The advent of the video conference should have marked a quantum change in the way international project coordination meetings are conducted, however, a combination of the technology initially being both extremely expensive and complex, along with the immature technology at its launch, made it difficult to access for the majority of organisations. This led to the video meetings struggling to gain traction with technology seen as an expensive option for many companies, consigning the equipment to being kept in special rooms and, to be used by a few managers on special occasions.
Evolution Of Video Meetings Technology
At the same time, the explosion of home use video conferencing through some of the initial, free to use offerings such as CuSeeMe, which were then rapidly overtaken by Skype and its similar packages has led to the technology having a huge following in peoples personal lives, something that is not always reflected in their workplaces. Many have access to their employers video conference equipment but would only use it once a month, if that, while they may have both Skype and other facilities such as FaceTime at home, using it weekly or more frequently to keep up with family.
From an international project perspective, the lack of uptake of video meetings has been a missed opportunity. Humans are extremely visual communicators, there is nothing most of us like more in a conversation than to see the other person’s reactions and actions to what we say. For example, one only has to look at someone on the telephone making hand gestures to understand that we can not stop ourselves. Seeing your colleague in a conversation is a hugely bonding experience that is so readily afforded through the video technology.
Getting The Most From Video Meetings
So, for those with access to video conferencing, I would encourage anyone involved in international projects to explore the tool aggressively, what can it give you and how to use it?
To answer this you first need to consider how far you are prepared to deploy it, a single installation in each office will mean that its use is confined to pre-agreed meetings, while having multiple installations, perhaps up to the point of having those ubiquitous little camera’s on everyones workstations, will mean that everyone can use them as they need and they will soon start to take the place of, or at least supplement, the telephone in day to day conversations.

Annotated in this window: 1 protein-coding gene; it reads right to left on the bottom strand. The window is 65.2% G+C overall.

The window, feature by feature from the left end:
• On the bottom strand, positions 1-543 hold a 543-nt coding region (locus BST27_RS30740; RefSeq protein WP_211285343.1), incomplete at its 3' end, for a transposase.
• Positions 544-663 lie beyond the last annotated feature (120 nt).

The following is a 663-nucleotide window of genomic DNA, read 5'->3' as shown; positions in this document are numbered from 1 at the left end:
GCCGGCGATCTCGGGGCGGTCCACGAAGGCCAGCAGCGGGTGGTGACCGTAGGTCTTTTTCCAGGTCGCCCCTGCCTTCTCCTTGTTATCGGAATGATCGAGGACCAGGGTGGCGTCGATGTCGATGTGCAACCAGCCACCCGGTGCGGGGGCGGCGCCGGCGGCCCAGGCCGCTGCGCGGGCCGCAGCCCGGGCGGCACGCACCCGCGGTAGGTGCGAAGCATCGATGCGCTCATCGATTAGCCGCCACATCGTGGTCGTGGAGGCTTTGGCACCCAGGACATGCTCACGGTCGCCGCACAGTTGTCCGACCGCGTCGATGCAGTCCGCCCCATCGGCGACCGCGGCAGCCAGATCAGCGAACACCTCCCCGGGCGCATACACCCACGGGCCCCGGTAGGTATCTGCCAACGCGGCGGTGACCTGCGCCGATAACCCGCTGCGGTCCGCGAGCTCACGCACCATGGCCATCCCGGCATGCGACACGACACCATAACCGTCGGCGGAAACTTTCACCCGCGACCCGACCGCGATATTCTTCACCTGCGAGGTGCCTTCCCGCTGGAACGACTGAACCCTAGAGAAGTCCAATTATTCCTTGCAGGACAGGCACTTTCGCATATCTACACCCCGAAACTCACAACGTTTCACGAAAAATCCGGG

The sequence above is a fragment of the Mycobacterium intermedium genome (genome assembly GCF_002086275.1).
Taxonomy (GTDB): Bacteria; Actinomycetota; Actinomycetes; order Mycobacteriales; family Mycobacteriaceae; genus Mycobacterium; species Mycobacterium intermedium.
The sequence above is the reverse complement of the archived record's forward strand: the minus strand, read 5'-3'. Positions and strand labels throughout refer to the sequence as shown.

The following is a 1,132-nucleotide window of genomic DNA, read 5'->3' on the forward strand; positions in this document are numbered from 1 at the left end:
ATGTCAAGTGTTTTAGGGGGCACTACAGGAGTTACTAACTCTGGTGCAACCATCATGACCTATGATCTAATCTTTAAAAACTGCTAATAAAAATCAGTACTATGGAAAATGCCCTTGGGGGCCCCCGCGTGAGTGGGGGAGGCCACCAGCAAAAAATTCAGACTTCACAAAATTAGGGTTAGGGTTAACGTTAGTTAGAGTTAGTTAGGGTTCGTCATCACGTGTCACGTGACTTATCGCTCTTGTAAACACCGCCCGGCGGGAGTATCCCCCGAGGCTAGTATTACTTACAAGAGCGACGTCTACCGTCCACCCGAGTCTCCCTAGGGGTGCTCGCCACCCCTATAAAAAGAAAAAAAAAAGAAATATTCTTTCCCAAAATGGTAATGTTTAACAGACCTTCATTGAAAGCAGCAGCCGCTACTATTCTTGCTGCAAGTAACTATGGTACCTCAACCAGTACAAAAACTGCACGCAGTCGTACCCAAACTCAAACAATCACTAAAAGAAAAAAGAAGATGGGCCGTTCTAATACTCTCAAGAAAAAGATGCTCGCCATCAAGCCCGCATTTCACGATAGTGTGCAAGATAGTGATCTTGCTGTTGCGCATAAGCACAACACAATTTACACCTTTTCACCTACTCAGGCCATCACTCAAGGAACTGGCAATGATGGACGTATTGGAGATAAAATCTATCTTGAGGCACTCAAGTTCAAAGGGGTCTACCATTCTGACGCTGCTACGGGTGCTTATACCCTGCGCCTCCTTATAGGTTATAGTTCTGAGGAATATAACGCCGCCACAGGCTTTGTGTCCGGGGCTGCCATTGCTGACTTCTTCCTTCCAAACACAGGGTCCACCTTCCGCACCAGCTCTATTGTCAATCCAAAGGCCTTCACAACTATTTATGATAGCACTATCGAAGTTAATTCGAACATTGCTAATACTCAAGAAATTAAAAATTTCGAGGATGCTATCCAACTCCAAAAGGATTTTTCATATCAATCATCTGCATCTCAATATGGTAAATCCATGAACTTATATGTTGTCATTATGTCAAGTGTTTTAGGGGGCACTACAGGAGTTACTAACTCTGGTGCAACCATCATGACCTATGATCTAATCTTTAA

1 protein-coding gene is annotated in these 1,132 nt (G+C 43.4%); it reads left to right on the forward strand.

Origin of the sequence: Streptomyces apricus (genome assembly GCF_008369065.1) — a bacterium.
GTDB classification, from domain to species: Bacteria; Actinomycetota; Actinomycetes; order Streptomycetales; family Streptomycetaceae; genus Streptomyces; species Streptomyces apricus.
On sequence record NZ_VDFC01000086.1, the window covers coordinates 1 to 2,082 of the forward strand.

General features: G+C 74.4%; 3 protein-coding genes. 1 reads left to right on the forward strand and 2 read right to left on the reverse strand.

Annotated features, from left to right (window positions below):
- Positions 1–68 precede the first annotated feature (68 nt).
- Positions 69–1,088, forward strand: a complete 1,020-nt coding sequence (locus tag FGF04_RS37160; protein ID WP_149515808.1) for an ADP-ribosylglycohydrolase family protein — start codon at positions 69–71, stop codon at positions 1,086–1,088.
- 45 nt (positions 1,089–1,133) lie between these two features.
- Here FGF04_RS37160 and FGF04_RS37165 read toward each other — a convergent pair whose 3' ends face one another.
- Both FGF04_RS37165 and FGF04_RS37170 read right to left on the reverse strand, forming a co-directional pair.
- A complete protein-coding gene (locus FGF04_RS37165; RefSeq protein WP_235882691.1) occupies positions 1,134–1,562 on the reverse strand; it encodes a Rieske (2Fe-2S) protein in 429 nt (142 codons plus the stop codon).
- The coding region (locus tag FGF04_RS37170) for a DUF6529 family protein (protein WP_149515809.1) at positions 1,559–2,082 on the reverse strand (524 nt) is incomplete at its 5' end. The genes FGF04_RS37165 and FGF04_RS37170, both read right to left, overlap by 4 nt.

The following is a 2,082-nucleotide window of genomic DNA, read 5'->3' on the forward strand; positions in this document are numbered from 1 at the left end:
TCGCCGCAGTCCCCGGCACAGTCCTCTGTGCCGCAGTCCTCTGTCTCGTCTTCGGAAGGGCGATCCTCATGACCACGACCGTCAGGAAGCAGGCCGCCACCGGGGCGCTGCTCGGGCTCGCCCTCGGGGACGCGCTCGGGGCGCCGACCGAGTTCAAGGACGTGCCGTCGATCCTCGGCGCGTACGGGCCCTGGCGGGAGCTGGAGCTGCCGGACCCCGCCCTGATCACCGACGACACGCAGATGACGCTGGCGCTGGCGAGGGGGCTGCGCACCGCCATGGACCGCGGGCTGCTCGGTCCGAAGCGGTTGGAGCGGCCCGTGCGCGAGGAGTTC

Video Conference Suites
If you opt for the single installations, the meetings should follow the format of a traditional face to face meeting, the biggest difference, aside from the obvious one of only some of the participants being in the same physical location, is that everyone needs to give each other time to say what they have to without interruption. Small time lags inherent in the technology mean that to be effective everyone needs to leave a bit of space between statements. Aside from that, I would suggest that everyone participating in the meeting should be visible on the screen during the meeting, so no hiding around the corner just out of frame, this is really an inconsiderate thing to do, a bit like hiding in the cupboard in a face-to-face meeting. Also, try to zoom in as close as possible on those participating so that the screen is filled with faces not background.
Discreet Individual Video Installations
If you opt for the broader installation of putting cameras on at least some of the workstations, treat calls like any one-to-one, face-to-face meeting, again allow for the transmission timing between statements but aside from that, speak as you would normally. Make sure you have good quality camera’s and provide personnel its headphones and microphones so they can have private conversations rather than broadcasting their discussions within the office, this is considerate for both those on the call and their co-workers.
Cultural Considerations For Video Meetings
However, a couple of cultural matters to consider in these situations;
- Be considerate of time zones and the work calendar of all participants – just because you may have a gap in your calendar at 11am does not mean that your colleagues on the other side of the world are happy to have a video meeting at 10pm, try to find a time that is as convenient as possible for all concerned, or at least for the majority.
- Make allowance for language differences – not everyone speaks your language with the proficiency you do, if necessary have an interpreter in the meeting to support any problems. Just because it is by video does not mean the language barriers will go away, also be careful in the use of colloquialisms, again, these can get you into trouble if you are not considerate.
- Be conscious of cultural differences – different cultures will have different levels of eye contact in meetings that are not apparent on the telephone, equally, in some cultures it is acceptable for meeting participants to sleep between times they are needed to participate, this is not disrespectful in their culture and as such you should not take offence if they happen to do it in a meeting you are part of, equally, gender differences in some cultures will need to be considered, treat the meeting as if you were all in the same place and you should be well on the way there.
- Use visual aids – If your technology will allow, share documents in the video meeting this will make the meeting even more effective, you can view reports, drawings and charts etc.
However you choose to use it, video technology is an enormous enabler, it lets personnel in virtually any part of the world see one another and interact almost as if they were face to face.
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